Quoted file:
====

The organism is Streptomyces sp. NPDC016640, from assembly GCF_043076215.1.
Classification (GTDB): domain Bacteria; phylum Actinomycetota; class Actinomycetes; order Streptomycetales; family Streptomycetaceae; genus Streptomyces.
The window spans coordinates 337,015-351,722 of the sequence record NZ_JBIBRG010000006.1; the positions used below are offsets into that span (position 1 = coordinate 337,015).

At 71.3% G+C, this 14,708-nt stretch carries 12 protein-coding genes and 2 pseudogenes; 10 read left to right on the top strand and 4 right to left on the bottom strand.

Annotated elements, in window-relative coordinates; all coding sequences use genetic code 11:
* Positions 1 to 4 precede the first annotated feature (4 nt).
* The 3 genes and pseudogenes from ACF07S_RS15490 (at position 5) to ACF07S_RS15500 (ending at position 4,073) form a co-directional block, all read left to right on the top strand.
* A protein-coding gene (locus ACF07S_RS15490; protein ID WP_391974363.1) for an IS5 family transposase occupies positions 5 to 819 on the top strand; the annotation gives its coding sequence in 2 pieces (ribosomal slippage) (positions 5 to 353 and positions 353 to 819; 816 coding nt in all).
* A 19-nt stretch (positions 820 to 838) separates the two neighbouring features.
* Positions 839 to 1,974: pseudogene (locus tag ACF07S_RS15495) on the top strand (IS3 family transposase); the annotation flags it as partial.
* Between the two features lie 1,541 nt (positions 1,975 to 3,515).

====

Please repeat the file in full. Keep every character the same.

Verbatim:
The organism is Streptomyces sp. NPDC016640, from assembly GCF_043076215.1.
Classification (GTDB): domain Bacteria; phylum Actinomycetota; class Actinomycetes; order Streptomycetales; family Streptomycetaceae; genus Streptomyces.
The window spans coordinates 337,015-351,722 of the sequence record NZ_JBIBRG010000006.1; the positions used below are offsets into that span (position 1 = coordinate 337,015).

At 71.3% G+C, this 14,708-nt stretch carries 12 protein-coding genes and 2 pseudogenes; 10 read left to right on the top strand and 4 right to left on the bottom strand.

Annotated elements, in window-relative coordinates; all coding sequences use genetic code 11:
* Positions 1 to 4 precede the first annotated feature (4 nt).
* The 3 genes and pseudogenes from ACF07S_RS15490 (at position 5) to ACF07S_RS15500 (ending at position 4,073) form a co-directional block, all read left to right on the top strand.
* A protein-coding gene (locus ACF07S_RS15490; protein ID WP_391974363.1) for an IS5 family transposase occupies positions 5 to 819 on the top strand; the annotation gives its coding sequence in 2 pieces (ribosomal slippage) (positions 5 to 353 and positions 353 to 819; 816 coding nt in all).
* A 19-nt stretch (positions 820 to 838) separates the two neighbouring features.
* Positions 839 to 1,974: pseudogene (locus tag ACF07S_RS15495) on the top strand (IS3 family transposase); the annotation flags it as partial.
* Between the two features lie 1,541 nt (positions 1,975 to 3,515).